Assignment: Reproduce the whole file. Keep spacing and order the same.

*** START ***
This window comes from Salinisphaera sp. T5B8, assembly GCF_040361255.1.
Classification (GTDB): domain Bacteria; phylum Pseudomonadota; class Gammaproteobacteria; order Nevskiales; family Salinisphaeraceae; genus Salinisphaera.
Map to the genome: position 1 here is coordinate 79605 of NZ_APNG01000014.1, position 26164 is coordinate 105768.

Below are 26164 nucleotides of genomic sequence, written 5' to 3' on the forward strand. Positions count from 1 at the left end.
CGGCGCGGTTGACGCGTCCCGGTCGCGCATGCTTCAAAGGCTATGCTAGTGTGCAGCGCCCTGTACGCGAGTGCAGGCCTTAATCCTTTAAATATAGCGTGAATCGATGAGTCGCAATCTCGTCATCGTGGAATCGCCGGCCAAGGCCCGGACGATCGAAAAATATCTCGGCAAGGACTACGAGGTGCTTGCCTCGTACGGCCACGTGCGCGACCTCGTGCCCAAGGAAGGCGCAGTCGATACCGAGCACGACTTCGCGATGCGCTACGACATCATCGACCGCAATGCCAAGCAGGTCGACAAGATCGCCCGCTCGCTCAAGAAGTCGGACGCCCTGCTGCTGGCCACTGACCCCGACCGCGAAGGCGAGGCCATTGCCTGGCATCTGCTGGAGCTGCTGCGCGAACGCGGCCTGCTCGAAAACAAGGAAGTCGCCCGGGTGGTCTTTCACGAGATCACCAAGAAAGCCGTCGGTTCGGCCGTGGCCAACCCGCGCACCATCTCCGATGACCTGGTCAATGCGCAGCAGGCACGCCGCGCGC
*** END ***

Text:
This window comes from Salinisphaera sp. T5B8, assembly GCF_040361255.1.
Classification (GTDB): domain Bacteria; phylum Pseudomonadota; class Gammaproteobacteria; order Nevskiales; family Salinisphaeraceae; genus Salinisphaera.
Map to the genome: position 1 here is coordinate 79605 of NZ_APNG01000014.1, position 26164 is coordinate 105768.

Below are 26164 nucleotides of genomic sequence, written 5' to 3' on the forward strand. Positions count from 1 at the left end.
CGGCGCGGTTGACGCGTCCCGGTCGCGCATGCTTCAAAGGCTATGCTAGTGTGCAGCGCCCTGTACGCGAGTGCAGGCCTTAATCCTTTAAATATAGCGTGAATCGATGAGTCGCAATCTCGTCATCGTGGAATCGCCGGCCAAGGCCCGGACGATCGAAAAATATCTCGGCAAGGACTACGAGGTGCTTGCCTCGTACGGCCACGTGCGCGACCTCGTGCCCAAGGAAGGCGCAGTCGATACCGAGCACGACTTCGCGATGCGCTACGACATCATCGACCGCAATGCCAAGCAGGTCGACAAGATCGCCCGCTCGCTCAAGAAGTCGGACGCCCTGCTGCTGGCCACTGACCCCGACCGCGAAGGCGAGGCCATTGCCTGGCATCTGCTGGAGCTGCTGCGCGAACGCGGCCTGCTCGAAAACAAGGAAGTCGCCCGGGTGGTCTTTCACGAGATCACCAAGAAAGCCGTCGGTTCGGCCGTGGCCAACCCGCGCACCATCTCCGATGACCTGGTCAATGCGCAGCAGGCACGCCGCGCGC